Note that this pattern applies as much to server-side code as to browser-side JavaScript. Whatever HTML comes from the server also needs to be portable. For that reason, you can also create server-side components that will generate portable HTML. So if you create custom JSP tags for your project, the JSP coder should be able to use them without having to make any browser-specific checks.


What browser-specific criteria is used to create the Cross-Browser Component?

What criteria do you use to decide on a creation strategy? There are, broadly speaking, two approaches:


Behavior is based on the browser version.


Behavior is based on checking for the existence of specific features—specifically whether a property or method exists.

The XMLHttpRequest example in the earlier "Solution" is an example of feature-driven behavior. Before trying to create a new window.XMLHttpRequest, we check if window.XMLHttpRequest exists. An equivalent version-dependent check would do something like this:

  /* Version-Dependent Check (Unadvisable!!!) */
  return determineIfCurrentBrowserIsIE( ) ?
    new ActiveXObject('Microsoft.XMLHTTP') : new XMLHttpRequest( );

In the above example, a function determines if the current browser is IE. Based on that knowledge, the right mechanism can be used to create an XMLHttpRequest object. How might the version be determined? There are a few ways. First, the navigator object reports directly on this information. Useful properties include (http://www.javascriptkit.com/jsref/navigator.shtml):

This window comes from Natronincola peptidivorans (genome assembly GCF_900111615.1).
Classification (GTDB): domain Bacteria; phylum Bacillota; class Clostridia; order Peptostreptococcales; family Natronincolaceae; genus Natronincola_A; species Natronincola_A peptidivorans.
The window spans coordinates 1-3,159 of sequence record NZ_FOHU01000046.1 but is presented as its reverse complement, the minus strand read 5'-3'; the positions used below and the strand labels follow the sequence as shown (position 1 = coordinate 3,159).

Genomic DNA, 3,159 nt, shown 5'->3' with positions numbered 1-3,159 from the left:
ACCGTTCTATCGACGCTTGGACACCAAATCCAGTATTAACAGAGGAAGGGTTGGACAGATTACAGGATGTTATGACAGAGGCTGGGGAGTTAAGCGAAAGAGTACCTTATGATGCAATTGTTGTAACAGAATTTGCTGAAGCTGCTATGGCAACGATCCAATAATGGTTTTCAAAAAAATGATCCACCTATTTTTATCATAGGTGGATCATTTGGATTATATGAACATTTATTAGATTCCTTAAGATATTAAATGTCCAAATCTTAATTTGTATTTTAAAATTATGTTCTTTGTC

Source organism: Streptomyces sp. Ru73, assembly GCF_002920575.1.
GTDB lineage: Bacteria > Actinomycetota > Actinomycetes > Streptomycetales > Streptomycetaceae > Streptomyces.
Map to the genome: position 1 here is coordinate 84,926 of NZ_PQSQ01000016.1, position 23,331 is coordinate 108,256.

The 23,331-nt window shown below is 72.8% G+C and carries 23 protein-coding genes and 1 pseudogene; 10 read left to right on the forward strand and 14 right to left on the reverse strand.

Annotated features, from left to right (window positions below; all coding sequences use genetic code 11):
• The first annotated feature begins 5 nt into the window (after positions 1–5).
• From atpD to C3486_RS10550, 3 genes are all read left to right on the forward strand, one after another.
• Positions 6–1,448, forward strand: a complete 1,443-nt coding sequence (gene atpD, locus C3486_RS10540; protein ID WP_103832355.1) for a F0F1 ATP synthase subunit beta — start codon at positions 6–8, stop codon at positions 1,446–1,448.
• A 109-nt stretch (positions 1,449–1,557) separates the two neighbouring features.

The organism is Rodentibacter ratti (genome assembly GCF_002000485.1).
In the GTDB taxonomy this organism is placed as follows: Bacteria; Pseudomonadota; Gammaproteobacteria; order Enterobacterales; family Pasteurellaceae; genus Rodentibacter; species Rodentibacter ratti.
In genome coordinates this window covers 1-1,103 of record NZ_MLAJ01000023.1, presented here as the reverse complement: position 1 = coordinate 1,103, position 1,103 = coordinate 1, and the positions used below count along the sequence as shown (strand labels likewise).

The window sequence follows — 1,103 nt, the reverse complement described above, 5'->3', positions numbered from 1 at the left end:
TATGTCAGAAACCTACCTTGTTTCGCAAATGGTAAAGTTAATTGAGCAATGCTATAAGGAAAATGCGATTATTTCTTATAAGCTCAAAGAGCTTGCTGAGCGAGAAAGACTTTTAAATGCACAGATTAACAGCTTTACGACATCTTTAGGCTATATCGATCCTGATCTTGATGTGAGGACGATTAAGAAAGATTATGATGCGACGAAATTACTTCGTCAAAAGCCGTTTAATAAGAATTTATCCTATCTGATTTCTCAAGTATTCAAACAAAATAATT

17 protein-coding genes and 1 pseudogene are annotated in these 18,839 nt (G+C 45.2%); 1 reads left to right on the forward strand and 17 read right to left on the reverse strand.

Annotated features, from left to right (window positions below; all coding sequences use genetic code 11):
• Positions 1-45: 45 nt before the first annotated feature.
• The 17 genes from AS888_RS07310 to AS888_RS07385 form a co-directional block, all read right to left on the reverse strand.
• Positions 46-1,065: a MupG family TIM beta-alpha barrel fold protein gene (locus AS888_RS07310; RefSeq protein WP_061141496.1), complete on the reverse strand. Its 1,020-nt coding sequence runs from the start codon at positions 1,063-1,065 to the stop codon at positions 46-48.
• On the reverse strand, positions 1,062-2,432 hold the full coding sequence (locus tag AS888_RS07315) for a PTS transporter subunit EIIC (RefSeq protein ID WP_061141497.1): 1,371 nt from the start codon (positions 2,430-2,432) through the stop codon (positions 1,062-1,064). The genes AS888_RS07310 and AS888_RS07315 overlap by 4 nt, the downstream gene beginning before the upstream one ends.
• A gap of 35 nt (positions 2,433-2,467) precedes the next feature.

Browser name; e.g. “Netscape”


Browser version; e.g., “5.0 (X11; en-US)”


Detailed browser and platform details; e.g., “Mozilla/5.0 (X11; U; Linux i686; en-US; rv:1.7.9) Gecko/20050711 Firefox/1.0.5”

Ironically, the navigator object’s behavior is itself somewhat inconsistent across versions, so you need to handle strings like the userAgent differently. If you go this route, consider a browser detection library like TechPatterns’ JavaScript Browser & OS Detection (http://techpatterns.com/downloads/javascript_browser_detection.php) or Webreference’s JavaScript Browser Sniffer (http://webreference.com/tools/browser/javascript.html). Portability aside, the problem with direct interrogation is that the browser sometimes tells fibs—Opera, for example, lets users manually choose which browser to self-identify as, because some sites refuse to support browsers reporting as Opera.

An alternative way to detect browser version is to rely on a distinctive feature. For example, many scripts use document.all as a simple check for Internet Explorer (http://weblogs.asp.net/jgalloway/archive/2005/08/07/421798.aspx):


Version-dependent behavior is feasible, quite common, and often recommended as the appropriate solution. One benefit over feature-dependent behavior is that you have only one or two variables to deal with; with feature-dependent behavior, you have to consider many combinations—what if the browser supports X but not Y?